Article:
Flood-Control Facilities for Unique Flood Problemsby Ralph F. Wong, (F.ASCE), Formerly Chief; Hydr. Sect., Engr. Div., Los Angeles Dist., U.S. Army Corps of Engrs., Los Angeles, CA (deceased),
Alfonso Robles, Jr., (M.ASCE), Chief; Hydr Sect., Engr. Div., Los Angeles Dist., U.S. Army Corps of Engrs., Los Angeles, CA,
Serial Information: Journal of the Waterways, Harbors and Coastal Engineering Division, 1971, Vol. 97, Issue 1, Pg. 185-203
Document Type: Journal Paper
The unusual climatic, hydrologic, topographic and physiographic conditions in southern California present and create many unique problems in connection with the design of facilities for flood-control. The unusual conditions include extreme concentration of seasonal rainfall and runoff, short-duration and high-peak storms, steep topographic gradients and unique combination of physiographic and cultural characteristics. Facilities include debris basins, concrete-paved channels, leveed earth channels with and without grade-control structures, and continuous single levees. Initially, concepts of design have been based on judgement and theoretical considerations with limited or no actual knowledge or experience on such problems. Later, some facilities have been designed with the aid of scaled model studies, but for the most part, prototype verification of simulated conditions for flood of design magnitude is awaited. However, behavior of structures with small flows, ranging from about one-third to one-half of design value, as well as indicated necessity for remedial measures, are presented.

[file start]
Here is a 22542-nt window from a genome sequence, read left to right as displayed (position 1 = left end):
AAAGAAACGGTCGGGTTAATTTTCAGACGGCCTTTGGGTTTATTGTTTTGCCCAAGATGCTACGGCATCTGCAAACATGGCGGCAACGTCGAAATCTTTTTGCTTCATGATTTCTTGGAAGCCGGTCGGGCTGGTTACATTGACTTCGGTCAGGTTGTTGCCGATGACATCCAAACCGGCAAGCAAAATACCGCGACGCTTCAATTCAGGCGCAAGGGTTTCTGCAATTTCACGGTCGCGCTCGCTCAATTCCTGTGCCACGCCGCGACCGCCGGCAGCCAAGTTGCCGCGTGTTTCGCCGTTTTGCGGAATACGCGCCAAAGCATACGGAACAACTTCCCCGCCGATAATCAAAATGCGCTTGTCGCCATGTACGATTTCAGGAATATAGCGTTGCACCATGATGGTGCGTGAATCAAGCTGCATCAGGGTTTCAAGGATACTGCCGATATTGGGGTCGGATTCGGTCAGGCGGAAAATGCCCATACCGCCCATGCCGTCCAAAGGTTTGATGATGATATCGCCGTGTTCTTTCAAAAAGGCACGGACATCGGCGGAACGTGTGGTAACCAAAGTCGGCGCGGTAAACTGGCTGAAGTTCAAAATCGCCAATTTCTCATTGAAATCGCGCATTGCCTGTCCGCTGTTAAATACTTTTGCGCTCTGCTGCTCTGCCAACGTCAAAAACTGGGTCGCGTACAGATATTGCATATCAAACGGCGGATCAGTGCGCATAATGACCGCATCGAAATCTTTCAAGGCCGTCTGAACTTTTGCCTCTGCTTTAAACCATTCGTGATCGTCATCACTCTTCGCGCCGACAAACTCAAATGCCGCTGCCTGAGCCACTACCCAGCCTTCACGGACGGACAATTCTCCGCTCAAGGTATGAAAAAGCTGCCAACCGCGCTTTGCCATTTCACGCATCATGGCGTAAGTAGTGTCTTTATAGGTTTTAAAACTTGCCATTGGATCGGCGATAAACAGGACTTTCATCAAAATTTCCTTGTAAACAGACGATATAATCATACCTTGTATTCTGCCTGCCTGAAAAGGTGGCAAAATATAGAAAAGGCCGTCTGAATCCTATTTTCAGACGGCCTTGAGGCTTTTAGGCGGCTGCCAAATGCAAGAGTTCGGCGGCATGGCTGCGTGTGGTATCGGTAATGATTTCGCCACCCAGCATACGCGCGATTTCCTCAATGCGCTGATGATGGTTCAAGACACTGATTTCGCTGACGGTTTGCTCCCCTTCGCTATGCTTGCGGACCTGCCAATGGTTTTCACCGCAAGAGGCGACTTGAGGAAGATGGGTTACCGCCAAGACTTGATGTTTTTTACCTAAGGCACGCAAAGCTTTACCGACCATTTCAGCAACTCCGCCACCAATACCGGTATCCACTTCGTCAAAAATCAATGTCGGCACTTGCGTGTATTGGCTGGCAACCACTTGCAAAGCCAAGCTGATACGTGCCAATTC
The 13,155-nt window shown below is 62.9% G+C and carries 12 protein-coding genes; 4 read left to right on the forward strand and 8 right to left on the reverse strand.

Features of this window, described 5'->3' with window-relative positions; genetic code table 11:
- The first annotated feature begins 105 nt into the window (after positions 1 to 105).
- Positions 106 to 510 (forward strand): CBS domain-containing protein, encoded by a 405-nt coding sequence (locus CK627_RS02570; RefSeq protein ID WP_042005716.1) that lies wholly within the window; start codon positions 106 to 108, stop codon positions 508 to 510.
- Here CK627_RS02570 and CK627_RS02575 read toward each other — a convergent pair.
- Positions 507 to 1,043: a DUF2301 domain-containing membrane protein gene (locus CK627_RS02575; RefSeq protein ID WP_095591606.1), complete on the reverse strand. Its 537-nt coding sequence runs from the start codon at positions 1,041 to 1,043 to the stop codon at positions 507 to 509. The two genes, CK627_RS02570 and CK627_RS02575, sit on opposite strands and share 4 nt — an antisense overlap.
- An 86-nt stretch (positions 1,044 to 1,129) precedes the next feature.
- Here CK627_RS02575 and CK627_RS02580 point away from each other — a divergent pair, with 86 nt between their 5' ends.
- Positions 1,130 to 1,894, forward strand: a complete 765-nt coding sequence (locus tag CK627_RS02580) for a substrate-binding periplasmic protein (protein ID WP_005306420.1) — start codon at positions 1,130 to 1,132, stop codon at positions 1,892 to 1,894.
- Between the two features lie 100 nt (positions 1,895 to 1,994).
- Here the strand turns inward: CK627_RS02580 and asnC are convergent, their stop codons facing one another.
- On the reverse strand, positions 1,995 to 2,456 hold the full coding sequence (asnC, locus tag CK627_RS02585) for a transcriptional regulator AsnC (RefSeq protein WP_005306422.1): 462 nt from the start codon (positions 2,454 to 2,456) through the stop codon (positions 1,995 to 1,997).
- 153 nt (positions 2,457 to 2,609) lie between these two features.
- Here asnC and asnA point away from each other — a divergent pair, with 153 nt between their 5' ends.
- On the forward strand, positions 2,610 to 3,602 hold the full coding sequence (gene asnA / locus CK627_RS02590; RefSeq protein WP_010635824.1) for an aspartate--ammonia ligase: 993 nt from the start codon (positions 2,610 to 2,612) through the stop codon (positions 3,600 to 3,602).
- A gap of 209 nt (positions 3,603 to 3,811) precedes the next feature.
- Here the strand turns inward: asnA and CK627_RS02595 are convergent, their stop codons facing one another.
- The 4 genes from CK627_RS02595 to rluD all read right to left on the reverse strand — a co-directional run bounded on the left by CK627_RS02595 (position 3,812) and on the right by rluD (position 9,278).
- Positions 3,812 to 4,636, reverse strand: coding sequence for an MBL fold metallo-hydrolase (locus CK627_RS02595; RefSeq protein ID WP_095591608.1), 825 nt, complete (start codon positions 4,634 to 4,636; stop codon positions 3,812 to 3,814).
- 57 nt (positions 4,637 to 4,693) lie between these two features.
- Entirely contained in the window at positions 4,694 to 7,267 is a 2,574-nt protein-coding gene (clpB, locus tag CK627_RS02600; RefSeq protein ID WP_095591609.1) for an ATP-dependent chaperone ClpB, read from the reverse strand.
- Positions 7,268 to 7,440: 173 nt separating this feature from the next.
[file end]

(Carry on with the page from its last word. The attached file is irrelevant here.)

Subject Headings: Floods | Continuous structures | Building design | Hydraulic design | Model analysis | Structural behavior | Flow measurement | Topography | North America | California | United States
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